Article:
Thousands of Zoom video call recordings have been left exposed on the open web, according to a report by The Washington Post.
Among some videos that the news outlet sighted included personal therapy sessions, company business meetings involving private financial records, and online classes where schoolchildren's details were visible to anyone viewing the recordings.
The report stated that the videos can be viewed and downloaded through a "simple online search" because Zoom video recordings are named in an identical way, making it all too easy for anyone so inclined to download and view thousands more such videos.
The report also claimed that the videos may have been recorded through Zoom's own software and stored onto separate online storage space without passwords, and that the leak does not affect videos that remain with Zoom's own system.
To be clear, Zoom videos are not recorded by default, but those hosting video calls can choose to record them and save to either Zoom servers or their own computers without participants' consent. However participants apparently will receive a notification when a host starts to record, according to the report.
Privacy software company Disconnect's technology chief Patrick Jackson, who is also a former researcher for the US National Security Agency, alerted the news outlet about the exposed Zoom video recordings, saying he believed that Zoom could "do a better job" at reminding users to protect their videos.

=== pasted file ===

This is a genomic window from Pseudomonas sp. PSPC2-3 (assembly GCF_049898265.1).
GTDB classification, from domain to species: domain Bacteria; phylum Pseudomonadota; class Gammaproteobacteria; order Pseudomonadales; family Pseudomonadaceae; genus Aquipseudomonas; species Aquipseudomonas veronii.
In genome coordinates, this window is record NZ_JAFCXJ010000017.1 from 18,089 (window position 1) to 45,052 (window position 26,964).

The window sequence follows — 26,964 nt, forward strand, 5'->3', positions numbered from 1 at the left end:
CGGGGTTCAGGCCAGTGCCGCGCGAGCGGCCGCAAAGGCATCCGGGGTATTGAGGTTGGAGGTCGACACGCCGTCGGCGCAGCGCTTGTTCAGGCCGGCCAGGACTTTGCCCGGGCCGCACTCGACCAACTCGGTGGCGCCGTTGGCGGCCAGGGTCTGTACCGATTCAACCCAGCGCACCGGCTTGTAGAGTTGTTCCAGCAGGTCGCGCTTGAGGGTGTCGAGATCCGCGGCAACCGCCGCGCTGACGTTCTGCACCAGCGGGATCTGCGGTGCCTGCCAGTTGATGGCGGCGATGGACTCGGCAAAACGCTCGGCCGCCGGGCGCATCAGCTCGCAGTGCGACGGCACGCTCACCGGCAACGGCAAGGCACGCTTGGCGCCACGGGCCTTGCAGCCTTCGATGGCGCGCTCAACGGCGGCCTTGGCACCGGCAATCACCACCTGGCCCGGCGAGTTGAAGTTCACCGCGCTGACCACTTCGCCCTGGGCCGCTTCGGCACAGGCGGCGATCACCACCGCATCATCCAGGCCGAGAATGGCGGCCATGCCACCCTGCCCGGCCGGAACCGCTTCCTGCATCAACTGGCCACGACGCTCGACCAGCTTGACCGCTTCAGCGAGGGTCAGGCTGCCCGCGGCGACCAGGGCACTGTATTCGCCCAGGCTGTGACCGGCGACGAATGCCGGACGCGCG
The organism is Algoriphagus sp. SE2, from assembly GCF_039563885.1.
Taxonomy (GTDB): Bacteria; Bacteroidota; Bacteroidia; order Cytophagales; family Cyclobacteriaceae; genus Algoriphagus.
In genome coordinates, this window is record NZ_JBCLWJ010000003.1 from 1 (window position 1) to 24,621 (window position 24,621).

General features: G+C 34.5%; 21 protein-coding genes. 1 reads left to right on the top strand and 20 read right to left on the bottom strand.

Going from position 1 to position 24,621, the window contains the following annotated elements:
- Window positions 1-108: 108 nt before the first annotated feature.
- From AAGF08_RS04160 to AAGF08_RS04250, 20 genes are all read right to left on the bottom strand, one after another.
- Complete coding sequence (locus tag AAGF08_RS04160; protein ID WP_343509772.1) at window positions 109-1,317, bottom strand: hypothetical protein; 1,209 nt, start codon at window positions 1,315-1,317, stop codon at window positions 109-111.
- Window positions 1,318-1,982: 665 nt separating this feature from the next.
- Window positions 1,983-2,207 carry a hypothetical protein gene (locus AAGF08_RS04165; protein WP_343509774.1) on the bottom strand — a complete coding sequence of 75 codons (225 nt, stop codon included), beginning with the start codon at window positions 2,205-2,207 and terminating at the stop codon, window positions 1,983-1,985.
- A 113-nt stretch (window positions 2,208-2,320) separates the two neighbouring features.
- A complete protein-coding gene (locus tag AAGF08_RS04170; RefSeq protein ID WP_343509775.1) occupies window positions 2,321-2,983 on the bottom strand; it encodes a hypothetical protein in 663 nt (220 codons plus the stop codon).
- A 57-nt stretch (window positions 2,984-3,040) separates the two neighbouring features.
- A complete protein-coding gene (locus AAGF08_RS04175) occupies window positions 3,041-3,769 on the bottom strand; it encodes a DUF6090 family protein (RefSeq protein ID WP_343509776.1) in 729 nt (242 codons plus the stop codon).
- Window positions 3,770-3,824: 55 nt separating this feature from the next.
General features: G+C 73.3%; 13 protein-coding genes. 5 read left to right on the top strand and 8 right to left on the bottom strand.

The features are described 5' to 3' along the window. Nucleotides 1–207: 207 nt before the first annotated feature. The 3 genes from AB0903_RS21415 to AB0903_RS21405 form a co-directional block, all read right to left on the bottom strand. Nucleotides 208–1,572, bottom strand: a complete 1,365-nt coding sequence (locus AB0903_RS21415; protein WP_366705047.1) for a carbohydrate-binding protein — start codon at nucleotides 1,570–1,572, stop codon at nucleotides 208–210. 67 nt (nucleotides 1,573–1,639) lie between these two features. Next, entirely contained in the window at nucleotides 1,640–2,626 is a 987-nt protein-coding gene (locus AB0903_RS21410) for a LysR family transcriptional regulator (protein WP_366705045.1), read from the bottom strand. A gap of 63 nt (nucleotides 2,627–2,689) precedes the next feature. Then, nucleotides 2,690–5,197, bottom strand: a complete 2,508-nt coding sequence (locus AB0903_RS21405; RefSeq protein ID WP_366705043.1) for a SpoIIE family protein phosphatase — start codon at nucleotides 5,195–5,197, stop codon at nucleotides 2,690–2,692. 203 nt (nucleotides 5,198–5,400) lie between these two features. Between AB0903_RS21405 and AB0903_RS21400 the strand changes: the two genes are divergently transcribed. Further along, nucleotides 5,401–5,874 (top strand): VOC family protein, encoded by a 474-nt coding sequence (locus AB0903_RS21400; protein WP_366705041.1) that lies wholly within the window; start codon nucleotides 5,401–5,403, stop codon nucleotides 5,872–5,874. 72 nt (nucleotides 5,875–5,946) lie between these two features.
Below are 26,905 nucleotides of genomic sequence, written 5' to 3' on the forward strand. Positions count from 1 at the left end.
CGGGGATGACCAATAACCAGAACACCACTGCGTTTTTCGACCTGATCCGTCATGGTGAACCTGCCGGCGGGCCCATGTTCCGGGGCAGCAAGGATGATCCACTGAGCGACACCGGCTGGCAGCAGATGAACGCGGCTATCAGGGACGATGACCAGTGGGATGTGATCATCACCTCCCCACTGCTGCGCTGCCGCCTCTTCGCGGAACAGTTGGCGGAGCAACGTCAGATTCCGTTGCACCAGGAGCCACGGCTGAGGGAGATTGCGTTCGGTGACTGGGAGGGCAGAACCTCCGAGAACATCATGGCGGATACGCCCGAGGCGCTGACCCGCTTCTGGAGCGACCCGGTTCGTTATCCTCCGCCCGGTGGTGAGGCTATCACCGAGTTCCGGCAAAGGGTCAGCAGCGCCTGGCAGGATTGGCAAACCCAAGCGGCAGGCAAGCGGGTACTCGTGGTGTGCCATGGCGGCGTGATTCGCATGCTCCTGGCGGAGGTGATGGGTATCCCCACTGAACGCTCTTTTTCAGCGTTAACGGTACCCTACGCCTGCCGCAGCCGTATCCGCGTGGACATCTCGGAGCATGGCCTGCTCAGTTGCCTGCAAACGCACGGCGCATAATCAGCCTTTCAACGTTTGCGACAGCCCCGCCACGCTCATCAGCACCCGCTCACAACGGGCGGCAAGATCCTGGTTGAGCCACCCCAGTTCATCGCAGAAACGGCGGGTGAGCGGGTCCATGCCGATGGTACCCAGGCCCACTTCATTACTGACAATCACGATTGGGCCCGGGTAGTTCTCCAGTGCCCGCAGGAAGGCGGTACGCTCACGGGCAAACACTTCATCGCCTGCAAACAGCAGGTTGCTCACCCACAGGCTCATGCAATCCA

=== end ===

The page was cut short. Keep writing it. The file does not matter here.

He also suggested that the company change the naming convention of the videos to make them "harder to find".
Jackson shared that he found the videos though a free online search engine that scans open cloud storage space online. Using Zoom's default naming conventions, one search for such recordings yielded more than 15,000 results.
The videos can be found on unprotected sections of Amazon storage space, also known as "buckets", and have even been uploaded onto sites like YouTube and Vimeo.
According to the Washington Post's article, "Amazon buckets are locked down by default, but many users make the storage space publicly accessible either inadvertently or to share files with other people."
On a recent Twitter post where he shared a link to the Washington Post article, Jackson urged other users to "only record video calls if you absolutely need to and always secure them wherever they're hosted".
The company has since issued a statement urging users to be careful of where they save their Zoom videos and also to be mindful of the information that is recorded in the videos.
Zoom said that it "provides a safe and secure way for hosts to store recordings" and provides guidelines on how users can enhance their call security.
"Should hosts later choose to upload their meeting recordings anywhere else, we urge them to use extreme caution and be transparent with meeting participants, giving careful consideration to whether the meeting contains sensitive information and to participants' reasonable expectations," the company said in a statement to The Washington Post.
Video conferencing app Zoom has seen a surge in popularity with users who are staying home due to Covid-19.
Chief executive officer Eric Yuan claimed that Zoom has reached "more than 200 million daily meeting participants" in March, compared to the maximum 10 million daily meetings participants reported in 2019.
However, it has also recently been plagued with security issues such as 'Zoombombing', where virtual intruders hack into video meetings to spam users with pornographic images or offensive slurs.